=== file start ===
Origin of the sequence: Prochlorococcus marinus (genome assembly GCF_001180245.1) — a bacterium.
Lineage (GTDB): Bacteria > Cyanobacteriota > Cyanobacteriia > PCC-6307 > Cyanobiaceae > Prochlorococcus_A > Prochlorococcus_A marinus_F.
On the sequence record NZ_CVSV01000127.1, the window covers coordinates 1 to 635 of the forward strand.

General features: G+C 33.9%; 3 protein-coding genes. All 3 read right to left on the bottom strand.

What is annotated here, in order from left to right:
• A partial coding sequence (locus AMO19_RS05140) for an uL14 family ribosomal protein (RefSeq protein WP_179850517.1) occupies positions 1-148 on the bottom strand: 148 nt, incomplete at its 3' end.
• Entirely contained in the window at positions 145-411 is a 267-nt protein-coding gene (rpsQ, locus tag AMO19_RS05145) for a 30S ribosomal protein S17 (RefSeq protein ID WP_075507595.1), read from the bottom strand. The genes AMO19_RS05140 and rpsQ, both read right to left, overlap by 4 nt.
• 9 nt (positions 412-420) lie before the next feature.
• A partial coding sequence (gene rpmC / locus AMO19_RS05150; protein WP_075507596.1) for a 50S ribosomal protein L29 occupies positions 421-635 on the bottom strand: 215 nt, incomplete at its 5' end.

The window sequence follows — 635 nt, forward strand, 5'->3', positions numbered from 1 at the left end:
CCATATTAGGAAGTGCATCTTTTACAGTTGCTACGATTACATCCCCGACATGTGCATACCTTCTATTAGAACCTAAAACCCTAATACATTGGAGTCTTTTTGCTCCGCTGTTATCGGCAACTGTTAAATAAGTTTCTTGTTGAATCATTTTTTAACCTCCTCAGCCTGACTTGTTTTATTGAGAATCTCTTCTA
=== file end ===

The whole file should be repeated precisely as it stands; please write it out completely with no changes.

Origin of the sequence: Prochlorococcus marinus (genome assembly GCF_001180245.1) — a bacterium.
Lineage (GTDB): Bacteria > Cyanobacteriota > Cyanobacteriia > PCC-6307 > Cyanobiaceae > Prochlorococcus_A > Prochlorococcus_A marinus_F.
On the sequence record NZ_CVSV01000127.1, the window covers coordinates 1 to 635 of the forward strand.

General features: G+C 33.9%; 3 protein-coding genes. All 3 read right to left on the bottom strand.

What is annotated here, in order from left to right:
• A partial coding sequence (locus AMO19_RS05140) for an uL14 family ribosomal protein (RefSeq protein WP_179850517.1) occupies positions 1-148 on the bottom strand: 148 nt, incomplete at its 3' end.
• Entirely contained in the window at positions 145-411 is a 267-nt protein-coding gene (rpsQ, locus tag AMO19_RS05145) for a 30S ribosomal protein S17 (RefSeq protein ID WP_075507595.1), read from the bottom strand. The genes AMO19_RS05140 and rpsQ, both read right to left, overlap by 4 nt.
• 9 nt (positions 412-420) lie before the next feature.
• A partial coding sequence (gene rpmC / locus AMO19_RS05150; protein WP_075507596.1) for a 50S ribosomal protein L29 occupies positions 421-635 on the bottom strand: 215 nt, incomplete at its 5' end.

The window sequence follows — 635 nt, forward strand, 5'->3', positions numbered from 1 at the left end:
CCATATTAGGAAGTGCATCTTTTACAGTTGCTACGATTACATCCCCGACATGTGCATACCTTCTATTAGAACCTAAAACCCTAATACATTGGAGTCTTTTTGCTCCGCTGTTATCGGCAACTGTTAAATAAGTTTCTTGTTGAATCATTTTTTAACCTCCTCAGCCTGACTTGTTTTATTGAGAATCTCTTCTA